New electronic monitoring devices on the way for B.C. offenders

GPS ankle bracelets allow mapping of movements, alerts if a parolee enters a no-go zone

Advanced new ankle bracelets to electronically monitor high-risk offenders after their release from prison will soon be in use in B.C.

The move comes more than a year after the arrest of paroled rapist Raymond Caissie in the murder of Surrey high school student Serena Vermeersch.

At the time, Justice Minister Suzanne Anton acknowledged the monitoring of high-risk offenders needed to be improved. The Crown did not request electronic monitoring of Caissie.

In July, the province selected UK-based provider Buddi Ltd. to provide new monitoring devices to track released offenders and ensure they don’t violate release conditions.

A justice ministry spokesperson said Buddi will now conduct staff training and equipment testing.

B.C. Corrections expects to begin using the new devices in mid-December.

The hybrid radio frequency/GPS system has better tracking and reporting capabilities, including an ability to program in no-go zones and map an offender’s travels. An alarm sounds at the central monitoring site if the offender enters a restricted area, and vibration alerts on the ankle bracelet remind the offender to comply.

According to Buddi, supervisors can use the data on offender movements to help them alter their behaviour to reduce the likelihood of reoffending. The real-time location data may also help police quickly rule out monitored offenders as suspects in a new crime.

The old ankle bracelet system, which relies on a telephone landline, could only verify that an offender was home and was mainly used to monitor house arrest and enforce curfews.

A report to the province late last year said electronic monitoring technology is rapidly improving and future innovations are likely to include smartphone apps that alert victims when an offender is in the vicinity, as well as built-in drug and alcohol screening.

Just Posted

Torched-SUV victim ‘had the purest heart,’ says sister

Family of teen found in burned SUV in Surrey appeals for justice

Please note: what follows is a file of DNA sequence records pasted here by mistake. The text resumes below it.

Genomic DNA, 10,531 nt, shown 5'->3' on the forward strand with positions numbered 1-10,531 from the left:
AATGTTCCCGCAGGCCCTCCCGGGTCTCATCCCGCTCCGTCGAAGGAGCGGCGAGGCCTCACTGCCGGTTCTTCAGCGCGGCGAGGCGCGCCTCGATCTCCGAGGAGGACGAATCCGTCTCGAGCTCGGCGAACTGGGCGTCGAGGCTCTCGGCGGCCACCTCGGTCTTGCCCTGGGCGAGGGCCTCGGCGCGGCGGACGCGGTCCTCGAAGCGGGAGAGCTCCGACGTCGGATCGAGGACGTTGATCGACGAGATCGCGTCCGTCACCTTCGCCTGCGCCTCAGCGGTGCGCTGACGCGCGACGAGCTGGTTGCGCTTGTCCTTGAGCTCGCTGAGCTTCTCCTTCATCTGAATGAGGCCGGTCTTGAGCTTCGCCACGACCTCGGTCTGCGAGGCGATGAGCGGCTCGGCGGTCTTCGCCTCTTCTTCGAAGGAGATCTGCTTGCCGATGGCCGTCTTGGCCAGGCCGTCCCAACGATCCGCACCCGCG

United Way to bring little libraries to Clayton

United Way is hoping to partner with residents to host the free gathering spaces for the community

Delta to give Deltassist $75,000 for seniors programs

The funding will replace a grant from United Way that’s set to expire next year

In split vote, Surrey council gives early nod to draft budget

Councillors Locke, Pettigrew, Hundial and Annis vote against capital program

White Rock sandcastle competition on the rocks

Backers of the proposal – the White Rock Events Society – plan to call it quits

MAP: Christmas light displays in Surrey, Langley and beyond

Send us pictures of your National Lampoon-style lit-up homes, nativity scenes or North Pole playlands

Warning issued as forecast calls for 20-foot waves in Tofino

Dangerous waves, strong currents and upper-shoreline flooding expected for Tofino-Ucluelet area

An 800-pound pig named Theodore needs a forever home, B.C. society says

‘Theodore is not destined to be somebody’s bacon’

Teenager Alphonso Davies wins Canadian Men’s Soccer Player for the Year Award

Derek Cornelius and Chilliwack native, Jordyn Huitema were named Canadian Youth International Players of the Year

B.C. teen MMA fighter shows heart

Young Unity MMA competitors bring home Ws

2,000 Canadians died of an overdose in first 6 months of the year

New data from the Public Health Agency of Canada shows the crisis is not subsiding

Another B.C. city votes to ban single-use plastic bags

First six months of proposed ban would focus on education, not enforcement

UK Prime Minister Theresa May wins party no-confidence vote, but troubles remain

May won the vote of 317 Conservative legislators with a 200-117 tally

Most Read